September 27, 2005 > To Your Health
To Your Health
You: The Owner's Manual, An Insider's Guide to the Body That Will Make You Healthier and Younger by Michael F Roizen and Mehmet C. Oz, Harper Collins, $24.95. Recommended for adults.
There are so many health and diet books on the market that you can't blame Americans for being totally confused. Over the 30 years that I've been following health trends, I've seen the pendulum swing in extremes, high carbohydrate/low carb, high fat/low fat, high protein/low protein, and hopes pinned on supernutrients like vitamin E and lecithin. Consumers spend their health dollars on miracle cures and then blame themselves for not have the willpower to achieve their goals.
Responsible medical professionals preach moderation and balance. A varied diet of unprocessed foods, exercise, and stress reduction are boring remedies that require a long term commitment. This prescription is hard for even a true believer like me to follow but it has a high probability of working. Now, how to put it into a neat package for the general public?
Written by two doctors, You: The Owner's Manual is a service manual for your body. Most readers of health books are women and the book market reflects that. This book should appeal to men as well. There are terrible puns and funny cartoons that teach us as we groan. The authors include lots of fun "gee-whiz" facts in the form of health myths and facts. Without having to relearn high school biology, the science here is simple and factual without a lot of jargon. For parents, this is a good resource for explaining how the body works.
Just like a house or a car, your body needs regular maintenance to prevent major repairs. The book encourages you to rely on yourself to maintain control over how your house ages. You do the regular jobs like changing light bulbs and washing dishes to keep the house in order. We want to avoid having to call the professionals to fix the major problems.
Roizen and Oz write, "By the time you reach 50, your lifestyle dictates 80 percent of how you age; the rest is controlled by inherited genetics." For baby boomers, this is our teachable moment. It's not just about living longer, but living better. The ideas here just make sense. Like any manual, you don't have to read it cover to cover, just what is important to keeping your body in running order. If you only make a few of the lifestyle changes that YOU recommends, you win. YOU doesn't prey on your guilt and sense of failure no matter whether you need a tune up or a major overhaul.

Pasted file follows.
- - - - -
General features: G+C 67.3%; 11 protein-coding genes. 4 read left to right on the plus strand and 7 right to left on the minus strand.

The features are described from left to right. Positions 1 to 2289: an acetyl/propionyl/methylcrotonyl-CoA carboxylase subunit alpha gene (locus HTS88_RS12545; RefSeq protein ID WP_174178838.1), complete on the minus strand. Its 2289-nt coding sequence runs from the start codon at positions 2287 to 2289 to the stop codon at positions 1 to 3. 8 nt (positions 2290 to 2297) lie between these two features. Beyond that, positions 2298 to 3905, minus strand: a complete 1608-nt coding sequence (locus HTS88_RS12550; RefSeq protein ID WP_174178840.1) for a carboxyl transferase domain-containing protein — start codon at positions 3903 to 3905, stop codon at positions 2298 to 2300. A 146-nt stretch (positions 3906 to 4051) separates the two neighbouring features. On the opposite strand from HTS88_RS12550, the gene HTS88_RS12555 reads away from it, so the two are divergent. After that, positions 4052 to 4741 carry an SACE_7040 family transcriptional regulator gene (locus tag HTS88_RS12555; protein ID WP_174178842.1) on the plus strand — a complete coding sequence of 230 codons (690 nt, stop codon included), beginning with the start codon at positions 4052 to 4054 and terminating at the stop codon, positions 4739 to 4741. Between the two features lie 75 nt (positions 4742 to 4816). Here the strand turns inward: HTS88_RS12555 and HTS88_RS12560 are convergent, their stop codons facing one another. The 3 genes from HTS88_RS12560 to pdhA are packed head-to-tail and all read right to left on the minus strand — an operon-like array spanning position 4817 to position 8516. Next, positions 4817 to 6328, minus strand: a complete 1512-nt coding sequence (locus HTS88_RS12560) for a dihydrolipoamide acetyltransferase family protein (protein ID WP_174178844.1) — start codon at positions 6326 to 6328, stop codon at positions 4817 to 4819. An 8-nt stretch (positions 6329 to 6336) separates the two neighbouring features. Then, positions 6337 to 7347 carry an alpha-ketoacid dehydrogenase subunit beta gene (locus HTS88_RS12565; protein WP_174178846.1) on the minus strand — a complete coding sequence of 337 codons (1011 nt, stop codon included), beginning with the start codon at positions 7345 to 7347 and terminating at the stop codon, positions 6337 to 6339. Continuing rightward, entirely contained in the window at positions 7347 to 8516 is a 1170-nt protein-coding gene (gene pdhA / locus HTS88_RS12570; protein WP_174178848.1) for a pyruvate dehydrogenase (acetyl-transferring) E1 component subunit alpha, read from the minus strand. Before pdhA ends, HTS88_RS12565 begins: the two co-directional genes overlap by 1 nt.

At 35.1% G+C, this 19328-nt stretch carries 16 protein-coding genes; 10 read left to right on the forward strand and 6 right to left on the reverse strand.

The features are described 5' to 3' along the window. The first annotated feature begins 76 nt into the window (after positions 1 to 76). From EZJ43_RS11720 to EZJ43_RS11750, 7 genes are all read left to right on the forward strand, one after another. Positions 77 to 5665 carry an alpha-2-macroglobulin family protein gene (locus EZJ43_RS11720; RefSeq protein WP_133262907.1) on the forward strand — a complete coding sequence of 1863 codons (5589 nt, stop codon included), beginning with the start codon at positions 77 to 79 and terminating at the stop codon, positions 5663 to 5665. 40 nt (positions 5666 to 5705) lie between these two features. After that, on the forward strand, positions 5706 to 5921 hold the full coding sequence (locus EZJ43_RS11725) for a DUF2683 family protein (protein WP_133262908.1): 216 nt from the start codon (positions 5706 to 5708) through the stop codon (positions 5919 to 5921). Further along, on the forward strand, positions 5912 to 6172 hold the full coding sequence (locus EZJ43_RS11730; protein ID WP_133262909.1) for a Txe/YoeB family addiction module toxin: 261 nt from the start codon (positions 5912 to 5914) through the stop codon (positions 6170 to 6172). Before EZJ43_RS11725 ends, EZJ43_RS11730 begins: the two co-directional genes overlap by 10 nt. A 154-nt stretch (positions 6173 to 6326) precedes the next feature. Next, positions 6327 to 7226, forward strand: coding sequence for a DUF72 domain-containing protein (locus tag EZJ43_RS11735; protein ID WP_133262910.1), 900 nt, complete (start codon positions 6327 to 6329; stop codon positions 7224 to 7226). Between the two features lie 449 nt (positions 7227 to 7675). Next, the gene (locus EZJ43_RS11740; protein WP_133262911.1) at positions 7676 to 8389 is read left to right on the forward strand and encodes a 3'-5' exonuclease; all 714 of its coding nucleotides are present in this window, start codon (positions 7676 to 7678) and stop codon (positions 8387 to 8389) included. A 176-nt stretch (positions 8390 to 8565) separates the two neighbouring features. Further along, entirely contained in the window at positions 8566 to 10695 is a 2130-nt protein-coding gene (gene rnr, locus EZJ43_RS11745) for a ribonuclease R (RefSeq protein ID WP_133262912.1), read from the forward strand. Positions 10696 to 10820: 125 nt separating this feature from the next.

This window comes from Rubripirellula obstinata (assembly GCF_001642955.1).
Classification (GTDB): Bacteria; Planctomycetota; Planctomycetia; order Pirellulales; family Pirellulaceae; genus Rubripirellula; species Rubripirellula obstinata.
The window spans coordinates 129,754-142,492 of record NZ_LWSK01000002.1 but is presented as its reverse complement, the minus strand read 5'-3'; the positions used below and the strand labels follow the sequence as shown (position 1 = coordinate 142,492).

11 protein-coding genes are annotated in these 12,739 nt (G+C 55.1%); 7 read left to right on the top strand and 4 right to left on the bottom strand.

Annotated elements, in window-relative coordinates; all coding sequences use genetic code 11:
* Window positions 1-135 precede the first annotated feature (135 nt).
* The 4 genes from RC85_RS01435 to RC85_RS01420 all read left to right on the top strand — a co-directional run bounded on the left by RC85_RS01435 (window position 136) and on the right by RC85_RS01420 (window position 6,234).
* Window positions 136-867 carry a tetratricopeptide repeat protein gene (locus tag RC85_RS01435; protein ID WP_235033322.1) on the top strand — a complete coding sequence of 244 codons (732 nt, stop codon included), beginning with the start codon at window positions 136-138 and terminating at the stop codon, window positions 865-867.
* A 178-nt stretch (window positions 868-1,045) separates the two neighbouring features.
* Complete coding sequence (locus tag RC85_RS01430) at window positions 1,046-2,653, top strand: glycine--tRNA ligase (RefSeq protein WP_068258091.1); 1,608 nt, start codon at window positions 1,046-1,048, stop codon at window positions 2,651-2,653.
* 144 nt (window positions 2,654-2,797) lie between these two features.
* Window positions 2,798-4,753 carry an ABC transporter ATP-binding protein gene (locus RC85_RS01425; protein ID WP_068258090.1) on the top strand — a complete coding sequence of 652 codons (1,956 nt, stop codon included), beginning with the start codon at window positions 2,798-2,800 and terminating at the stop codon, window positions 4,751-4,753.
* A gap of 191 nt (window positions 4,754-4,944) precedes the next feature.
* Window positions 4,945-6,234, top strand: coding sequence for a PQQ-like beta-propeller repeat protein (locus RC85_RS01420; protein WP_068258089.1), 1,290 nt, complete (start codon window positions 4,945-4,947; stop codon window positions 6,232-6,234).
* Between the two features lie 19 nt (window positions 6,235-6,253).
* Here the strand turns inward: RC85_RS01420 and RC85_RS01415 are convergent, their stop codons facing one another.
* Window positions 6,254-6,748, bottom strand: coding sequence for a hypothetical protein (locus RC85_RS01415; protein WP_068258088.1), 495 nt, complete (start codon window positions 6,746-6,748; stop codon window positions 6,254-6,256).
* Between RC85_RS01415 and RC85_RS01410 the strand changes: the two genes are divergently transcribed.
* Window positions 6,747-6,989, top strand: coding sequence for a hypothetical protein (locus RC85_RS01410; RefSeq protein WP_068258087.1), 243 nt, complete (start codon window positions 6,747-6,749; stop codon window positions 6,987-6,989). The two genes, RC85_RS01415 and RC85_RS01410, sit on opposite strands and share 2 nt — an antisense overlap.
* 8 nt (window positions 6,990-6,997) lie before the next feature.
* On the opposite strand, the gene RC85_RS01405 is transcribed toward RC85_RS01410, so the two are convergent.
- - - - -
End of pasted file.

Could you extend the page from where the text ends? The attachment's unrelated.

Health advice is always changing. For updates, check out the authors website -
The Feelings Book, The Care & Keeping of Your Emotions by Dr. Lynda Madison, Illustrated by Norm Bendell, American Girl Library, $8.95. Recommended for ages 8 and up.
You might think that preteen girls are too young for self-help books; instead they are the ideal audience. They really need to be told that changes are normal, that they are not the only ones that have these feelings and to seek help when it all seems so overwhelming. The American Girl Library (from the same Pleasant Company that sells the American Girl dolls) has always been adept at reaching their target audience of preteen girls. Their new book, Feelings, helps girls through this emotional time in their lives. The highs are just great, but the lows seem unbearable. For adult women, you reluctantly return to that awkward, wonderful age. For adult male readers, now you know.
I particularly liked the explanation of Fight or Flight, that protective mechanism that gets a person through trying times but can be so embarrassing. It's very necessary for escaping wild animals, but not very pleasant when trying to negotiate junior high school.
The Feelings Book gives girls the vocabulary for expressing their concerns. This vocabulary isn't full of technical psychological terms; rather it uses everyday words to let parents know what is on their minds. For example, the section "Help, I'm Scared" discusses dealing with fears, without referring to phobias.
It also provides tools for talking yourself out of unproductive thinking patterns. For example, advice for changing negative thinking includes "Stop it short" - cutting off negative thoughts, "Replace it" - explore other reasons to explain a situation, and "Check it out" - find out whether a negative thought is true.
There are many examples of friendship problems given. Anyone who has dealt with preteen girls know how important girlfriends are - giving comfort at times and much pain at other times. Appropriately enough for this age group, there is little discussion of boy-girl relationships.
The Care and Keeping of You, The Body Book for Girls by Valorie Lee Schaefer
illustrated by Norm Bendell, American Girl Library, $9.95. Ages 8 and up.
With over 1 million copies sold, this book is still the best guide to the physical changes that preteen girls go through. Along with breast development, skin changes and menstruation, there are the emotional changes. Puberty is treated as a normal development with an emphasis on individual differences. Before your favorite preteen girl goes through the "change," read this book and leave it around. Girls will return to re-read sections as they become relevant.